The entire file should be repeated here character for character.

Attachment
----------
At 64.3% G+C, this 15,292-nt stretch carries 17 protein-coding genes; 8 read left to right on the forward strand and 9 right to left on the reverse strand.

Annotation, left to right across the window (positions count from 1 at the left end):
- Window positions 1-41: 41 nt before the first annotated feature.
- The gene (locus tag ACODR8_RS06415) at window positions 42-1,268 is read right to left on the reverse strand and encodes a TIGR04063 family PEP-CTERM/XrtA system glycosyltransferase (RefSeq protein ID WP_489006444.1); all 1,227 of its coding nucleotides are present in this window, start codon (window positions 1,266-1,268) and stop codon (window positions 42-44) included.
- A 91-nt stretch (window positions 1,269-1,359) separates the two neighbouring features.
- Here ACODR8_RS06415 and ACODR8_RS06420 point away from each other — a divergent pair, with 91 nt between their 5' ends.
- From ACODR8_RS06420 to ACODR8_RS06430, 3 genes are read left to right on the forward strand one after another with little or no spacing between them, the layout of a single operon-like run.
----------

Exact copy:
At 64.3% G+C, this 15,292-nt stretch carries 17 protein-coding genes; 8 read left to right on the forward strand and 9 right to left on the reverse strand.

Annotation, left to right across the window (positions count from 1 at the left end):
- Window positions 1-41: 41 nt before the first annotated feature.
- The gene (locus tag ACODR8_RS06415) at window positions 42-1,268 is read right to left on the reverse strand and encodes a TIGR04063 family PEP-CTERM/XrtA system glycosyltransferase (RefSeq protein ID WP_489006444.1); all 1,227 of its coding nucleotides are present in this window, start codon (window positions 1,266-1,268) and stop codon (window positions 42-44) included.
- A 91-nt stretch (window positions 1,269-1,359) separates the two neighbouring features.
- Here ACODR8_RS06415 and ACODR8_RS06420 point away from each other — a divergent pair, with 91 nt between their 5' ends.
- From ACODR8_RS06420 to ACODR8_RS06430, 3 genes are read left to right on the forward strand one after another with little or no spacing between them, the layout of a single operon-like run.